11 September 2014

Lessors´ orders for A350 focused on replacement needs more than on airline growth opportunities.

While massive backlogs at some aspiring carriers help fuel talk of a potential order bubble, the number of established airlines that have yet to line up replacements for older aircraft have lessors bullish on long-term prospects and keep manufacturers confident they are not overproducing.

Boeing is ramping up 787 production and Airbus is slowly phasing in the A350, which for the first time will have a material effect on its widebody supply in 2015. The decisions have led some to believe that the manufacturers are taking on too much risk and may be forced to cut back if the global economy does not perform as expected. But lessors such as Air Lease Corp. and AerCap are arguing that demand will largely be driving the need to replace aircraft, a segment that is more immune to cyclical variations than pure capacity growth.

Data from Boeing, Airbus and the International Air Transport Association (IATA) that were analyzed by Aviation Week in this article show some major differences in the order patterns of airlines and lessors depending on aircraft type. 

Concerning long-haul aircraft, of the top 50 airlines by RPK, only 7 had not ordered either the Airbus A350 or the Boeing 787, limiting opportunities for lessors to place aircraft with airlines that are making late decisions. Interestingly, lessors also control about 15% of the current 787 backlog, but only 10% of the A350 orderbook.

If the scope is expanded to smaller airlines, the replacement market for widebodies is becoming larger. A recent Air Lease analysis calculated that about 40 airlines with Boeing 767s, A330s, or A340s have not ordered comparable next-generation replacement models.

“There are still a number of airlines that have not made a decision on replacement new-technology aircraft,” Air Lease President/COO John Plueger says. “We take that very much into account. Our orderbook . . . enables us to provide aircraft to those airlines much in advance of what they could get today from manufacturers because, frankly, they’re late.”

Source: Aviation Week

What is driving lessor orders in many cases is not so much airline growth opportunities but retirements. “We remain primarily focused on the demand generated by the replacement cycle of aging aircraft,” CEO Steven Udvar-Hazy says.

And analysts agree. Even with projections of solid air traffic growth, the next decade or so will see the percentage of new deliveries replacing existing aircraft rise steadily. Historically, about 1 in 5 new deliveries has replaced an in-service aircraft, while the rest have fed growth, consultancy ICF International notes. In the next 10 years, that ratio will be closer to 1 in 2, and total annual retirements are projected to hit 1,000 per year by 2025 at the latest.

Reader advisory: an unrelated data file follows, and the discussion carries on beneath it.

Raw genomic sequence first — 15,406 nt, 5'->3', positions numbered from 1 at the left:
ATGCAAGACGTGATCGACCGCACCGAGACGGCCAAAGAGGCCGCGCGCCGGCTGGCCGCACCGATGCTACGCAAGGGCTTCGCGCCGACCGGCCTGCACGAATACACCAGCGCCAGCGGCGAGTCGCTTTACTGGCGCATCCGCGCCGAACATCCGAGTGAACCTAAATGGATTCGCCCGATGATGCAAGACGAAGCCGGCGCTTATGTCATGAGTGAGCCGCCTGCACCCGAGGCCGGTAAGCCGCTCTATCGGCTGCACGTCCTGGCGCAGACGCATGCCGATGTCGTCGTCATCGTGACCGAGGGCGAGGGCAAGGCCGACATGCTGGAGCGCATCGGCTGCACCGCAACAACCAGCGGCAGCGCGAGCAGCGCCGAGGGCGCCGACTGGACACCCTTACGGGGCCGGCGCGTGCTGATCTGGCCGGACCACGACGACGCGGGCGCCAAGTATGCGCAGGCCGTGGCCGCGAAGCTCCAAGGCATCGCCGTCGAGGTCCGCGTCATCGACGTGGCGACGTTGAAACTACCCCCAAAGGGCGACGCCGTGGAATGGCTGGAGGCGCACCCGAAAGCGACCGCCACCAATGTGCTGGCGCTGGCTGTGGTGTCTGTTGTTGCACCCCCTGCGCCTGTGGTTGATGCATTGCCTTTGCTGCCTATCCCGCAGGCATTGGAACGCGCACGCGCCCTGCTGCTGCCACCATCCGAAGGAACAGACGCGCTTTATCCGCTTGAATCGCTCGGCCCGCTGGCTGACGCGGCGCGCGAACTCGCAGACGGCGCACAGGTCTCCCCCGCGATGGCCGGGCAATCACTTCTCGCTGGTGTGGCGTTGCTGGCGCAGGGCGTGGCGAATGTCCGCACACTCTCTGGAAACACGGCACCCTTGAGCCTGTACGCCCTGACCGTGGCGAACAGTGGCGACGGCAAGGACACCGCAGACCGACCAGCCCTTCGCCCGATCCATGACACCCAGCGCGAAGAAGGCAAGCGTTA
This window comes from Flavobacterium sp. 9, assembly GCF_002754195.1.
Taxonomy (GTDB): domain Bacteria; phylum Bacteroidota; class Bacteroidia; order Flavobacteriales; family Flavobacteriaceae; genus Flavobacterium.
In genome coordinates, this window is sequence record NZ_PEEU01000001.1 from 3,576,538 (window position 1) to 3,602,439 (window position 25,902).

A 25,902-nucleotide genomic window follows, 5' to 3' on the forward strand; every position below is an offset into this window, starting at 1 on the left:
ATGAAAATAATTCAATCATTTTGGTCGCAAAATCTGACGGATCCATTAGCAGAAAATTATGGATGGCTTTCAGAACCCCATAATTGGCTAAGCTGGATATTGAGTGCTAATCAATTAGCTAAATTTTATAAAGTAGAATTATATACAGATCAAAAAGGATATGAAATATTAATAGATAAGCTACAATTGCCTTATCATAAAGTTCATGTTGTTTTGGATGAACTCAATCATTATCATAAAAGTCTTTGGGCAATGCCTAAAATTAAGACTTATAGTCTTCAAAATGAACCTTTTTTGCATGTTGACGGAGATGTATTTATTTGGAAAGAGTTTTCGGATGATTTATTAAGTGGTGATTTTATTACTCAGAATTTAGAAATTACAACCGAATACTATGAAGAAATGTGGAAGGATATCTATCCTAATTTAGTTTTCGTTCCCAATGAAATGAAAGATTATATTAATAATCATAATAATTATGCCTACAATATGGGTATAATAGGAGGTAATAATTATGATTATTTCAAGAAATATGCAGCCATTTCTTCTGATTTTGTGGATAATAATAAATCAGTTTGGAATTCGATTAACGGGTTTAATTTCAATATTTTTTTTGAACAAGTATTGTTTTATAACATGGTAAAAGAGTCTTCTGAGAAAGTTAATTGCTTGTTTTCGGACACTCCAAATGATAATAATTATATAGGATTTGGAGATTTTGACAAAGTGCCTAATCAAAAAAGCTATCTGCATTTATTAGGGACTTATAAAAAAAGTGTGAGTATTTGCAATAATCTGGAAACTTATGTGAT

Boeing’s latest market outlook has airlines adding 36,770 new jet aircraft in the next 20 years—42% of which, or 15,500, will be replacing existing equipment. 

Source: Aviation Week

The steady traffic rise is being credited for parked aircraft being returned to work. A recent UBS analysis showed the stored aircraft fleet declined 7% in the 12 months ending 30/May, and the number of parked newer aircraft—those at mid-life or younger—dropped even more.

Higher load factors may also be helping to stoke demand. 20 years ago, load factors in the mid-60% range were commonplace. This year, airlines filled 79.3% of their seats through 30/June, IATA figures show. The significance for manufacturers and lessors: airlines cannot grow by filling more existing seats as easily as they could 2 decades ago, ESG Aviation Services analyst Ed Greenslet explained. As a result, they add more seats, which usually means adding aircraft.

“As we look around the globe, there are airlines that are over-ordered; there are airlines that are under-ordered,” Udvar-Hazy says. “Part of our function as a leading lessor is to help smooth out the supply-and-demand dynamic between customers and regions. This is not predicated on the credit markets or the size of the backlog at the manufacturers.”

“We now have airlines requesting quotations and leases on next-gen aircraft delivering in 2017 through 2019 and beyond,” AerCap CEO Aengus Kelly says. “Many of these airlines have delayed too long ordering their own new-generation equipment, thereby needing to obtain these aircraft from our order pipeline.” But he expects airlines will request additional lift even earlier than that.

All photos by @ Airbus

Based on the article “Delayed Response” published in Aviation Week.


  1. The "key airlines" table is wrong about Thai- they have not only ordered the 787, but are already flying several 787s on routes. http://www.ausbt.com.au/thai-airways-boeing-787-inaugural-flights-perth-tokyo

  2. Correct! And in addition Thai have also ordered 4 A350-900 (...and will lease additional 8)

  3. I'm not sure if Alitalia qualifies as a key airline. South African, on the other hand, would be a key player here and last I checked they did not commit to the A350 or 787. The A350 will likely be their choice as it better fits their fleet requirements for their network. They are also current Airbus operators. It would be most interesting to see what Turkish does. No doubt they will get some 777-9X 's since they are in a race with the Lufthansa and the middle east three. My guess is that they will also get even more A350's as a package of -900 's and -1000's would better cover most of their network. Turkish will be the one to watch since they could also use the Neo or the 787.

    Delta seems to like the A330 and they should probably go all Neo plus 777-300ER or A350-1000. Airbus should negotiate an attractive Neo and A350 combo package for them.